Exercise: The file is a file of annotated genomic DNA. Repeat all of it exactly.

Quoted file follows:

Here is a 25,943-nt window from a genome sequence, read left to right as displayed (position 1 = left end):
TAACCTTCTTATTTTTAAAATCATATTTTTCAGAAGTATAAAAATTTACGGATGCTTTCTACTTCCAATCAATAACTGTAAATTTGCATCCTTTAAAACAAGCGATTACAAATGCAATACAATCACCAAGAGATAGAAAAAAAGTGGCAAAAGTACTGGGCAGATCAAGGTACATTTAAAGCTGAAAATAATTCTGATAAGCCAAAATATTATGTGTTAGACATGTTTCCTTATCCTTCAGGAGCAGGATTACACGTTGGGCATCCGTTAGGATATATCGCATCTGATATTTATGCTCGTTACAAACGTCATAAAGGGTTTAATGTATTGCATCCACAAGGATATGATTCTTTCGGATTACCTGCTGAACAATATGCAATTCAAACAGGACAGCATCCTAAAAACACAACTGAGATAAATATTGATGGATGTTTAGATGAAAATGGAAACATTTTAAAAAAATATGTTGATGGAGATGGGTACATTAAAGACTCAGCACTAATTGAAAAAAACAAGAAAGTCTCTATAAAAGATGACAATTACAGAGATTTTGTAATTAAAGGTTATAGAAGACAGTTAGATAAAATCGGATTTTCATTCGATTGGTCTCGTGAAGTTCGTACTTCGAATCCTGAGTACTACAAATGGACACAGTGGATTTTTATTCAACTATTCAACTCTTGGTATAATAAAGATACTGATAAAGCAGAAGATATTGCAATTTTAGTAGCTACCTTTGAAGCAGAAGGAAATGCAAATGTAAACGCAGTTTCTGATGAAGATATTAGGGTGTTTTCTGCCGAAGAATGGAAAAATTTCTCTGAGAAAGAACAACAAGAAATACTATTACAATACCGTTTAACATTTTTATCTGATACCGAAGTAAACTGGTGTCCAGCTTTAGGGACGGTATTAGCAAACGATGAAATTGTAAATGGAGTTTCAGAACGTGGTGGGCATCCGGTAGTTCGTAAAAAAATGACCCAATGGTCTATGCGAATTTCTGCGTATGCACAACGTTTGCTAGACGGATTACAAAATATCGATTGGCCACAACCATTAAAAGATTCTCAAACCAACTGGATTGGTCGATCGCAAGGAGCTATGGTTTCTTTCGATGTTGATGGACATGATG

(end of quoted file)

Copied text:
Here is a 25,943-nt window from a genome sequence, read left to right as displayed (position 1 = left end):
TAACCTTCTTATTTTTAAAATCATATTTTTCAGAAGTATAAAAATTTACGGATGCTTTCTACTTCCAATCAATAACTGTAAATTTGCATCCTTTAAAACAAGCGATTACAAATGCAATACAATCACCAAGAGATAGAAAAAAAGTGGCAAAAGTACTGGGCAGATCAAGGTACATTTAAAGCTGAAAATAATTCTGATAAGCCAAAATATTATGTGTTAGACATGTTTCCTTATCCTTCAGGAGCAGGATTACACGTTGGGCATCCGTTAGGATATATCGCATCTGATATTTATGCTCGTTACAAACGTCATAAAGGGTTTAATGTATTGCATCCACAAGGATATGATTCTTTCGGATTACCTGCTGAACAATATGCAATTCAAACAGGACAGCATCCTAAAAACACAACTGAGATAAATATTGATGGATGTTTAGATGAAAATGGAAACATTTTAAAAAAATATGTTGATGGAGATGGGTACATTAAAGACTCAGCACTAATTGAAAAAAACAAGAAAGTCTCTATAAAAGATGACAATTACAGAGATTTTGTAATTAAAGGTTATAGAAGACAGTTAGATAAAATCGGATTTTCATTCGATTGGTCTCGTGAAGTTCGTACTTCGAATCCTGAGTACTACAAATGGACACAGTGGATTTTTATTCAACTATTCAACTCTTGGTATAATAAAGATACTGATAAAGCAGAAGATATTGCAATTTTAGTAGCTACCTTTGAAGCAGAAGGAAATGCAAATGTAAACGCAGTTTCTGATGAAGATATTAGGGTGTTTTCTGCCGAAGAATGGAAAAATTTCTCTGAGAAAGAACAACAAGAAATACTATTACAATACCGTTTAACATTTTTATCTGATACCGAAGTAAACTGGTGTCCAGCTTTAGGGACGGTATTAGCAAACGATGAAATTGTAAATGGAGTTTCAGAACGTGGTGGGCATCCGGTAGTTCGTAAAAAAATGACCCAATGGTCTATGCGAATTTCTGCGTATGCACAACGTTTGCTAGACGGATTACAAAATATCGATTGGCCACAACCATTAAAAGATTCTCAAACCAACTGGATTGGTCGATCGCAAGGAGCTATGGTTTCTTTCGATGTTGATGGACATGATG